Picture of athlete cycling

Open Access research with a real impact on health...

The Strathprints institutional repository is a digital archive of University of Strathclyde's Open Access research outputs. Strathprints provides access to thousands of Open Access research papers by Strathclyde researchers, including by researchers from the Physical Activity for Health Group based within the School of Psychological Sciences & Health. Research here seeks to better understand how and why physical activity improves health, gain a better understanding of the amount, intensity, and type of physical activity needed for health benefits, and evaluate the effect of interventions to promote physical activity.

Explore open research content by Physical Activity for Health...

Attention-deficit/hyperactivity disorder and Williams syndrome: Shared behavioral and neuropsychological profiles

Rhodes, Sinéad and Riby, D.M. and Matthews, K. and Coghill, D.R. (2011) Attention-deficit/hyperactivity disorder and Williams syndrome: Shared behavioral and neuropsychological profiles. Journal of Experimental and Clinical Neuropsychology, 33 (1). pp. 147-156. ISSN 1380-3395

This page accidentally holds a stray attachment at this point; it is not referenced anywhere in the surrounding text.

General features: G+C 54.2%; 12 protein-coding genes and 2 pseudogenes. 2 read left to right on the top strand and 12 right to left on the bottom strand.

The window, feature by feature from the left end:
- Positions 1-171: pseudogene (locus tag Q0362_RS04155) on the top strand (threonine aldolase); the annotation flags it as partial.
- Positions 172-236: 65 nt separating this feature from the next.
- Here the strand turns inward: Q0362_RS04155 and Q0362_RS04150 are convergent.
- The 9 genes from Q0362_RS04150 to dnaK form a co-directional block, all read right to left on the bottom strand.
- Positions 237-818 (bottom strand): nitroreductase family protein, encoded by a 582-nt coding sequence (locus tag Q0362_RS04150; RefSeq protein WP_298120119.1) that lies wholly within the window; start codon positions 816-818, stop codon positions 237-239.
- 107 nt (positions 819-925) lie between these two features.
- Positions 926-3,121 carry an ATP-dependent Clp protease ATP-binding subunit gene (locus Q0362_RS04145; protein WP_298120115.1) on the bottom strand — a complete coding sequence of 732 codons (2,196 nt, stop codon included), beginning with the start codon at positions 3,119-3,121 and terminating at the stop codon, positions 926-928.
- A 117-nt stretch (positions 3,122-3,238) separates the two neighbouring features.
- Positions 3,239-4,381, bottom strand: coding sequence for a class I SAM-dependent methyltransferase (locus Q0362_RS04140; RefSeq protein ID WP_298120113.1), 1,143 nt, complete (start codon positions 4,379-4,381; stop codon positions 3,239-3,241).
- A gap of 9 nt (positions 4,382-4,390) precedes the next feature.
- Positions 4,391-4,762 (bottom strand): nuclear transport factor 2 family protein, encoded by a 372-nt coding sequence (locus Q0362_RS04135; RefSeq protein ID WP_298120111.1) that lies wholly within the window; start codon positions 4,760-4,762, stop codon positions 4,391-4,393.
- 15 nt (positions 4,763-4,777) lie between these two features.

Full text not available in this repository. Request a copy from the Strathclyde author

Abstract

We compared verbally matched attention-deficit/hyperactivity disorder (ADHD), Williams syndrome (WS), and typically developing individuals (N = 19 each group) on behavioral symptoms (Conners ADHD rating scale) and neuropsychological functioning. Neuropsychological tasks included those that assessed short-term memory and executive functions from the CANTAB (Cambridge Neuropsychological Test Automated Battery) neuropsychological battery. Children with WS scored within the abnormal range and did not differ in severity from ADHD children on the Conners Oppositionality, Cognitive Problems/Inattention, Hyperactivity, and ADHD Index subscales. The WS and ADHD groups also showed similar patterns of neuropsychological functioning, particularly in working memory (WM) strategy use and delayed short-term memory (STM). The findings may have clinical implications for the management of individuals with WS, highlighting the potential significance of behavioral, educational, and pharmacological strategies and treatments known to be useful in the treatment of children with ADHD for individuals with WS.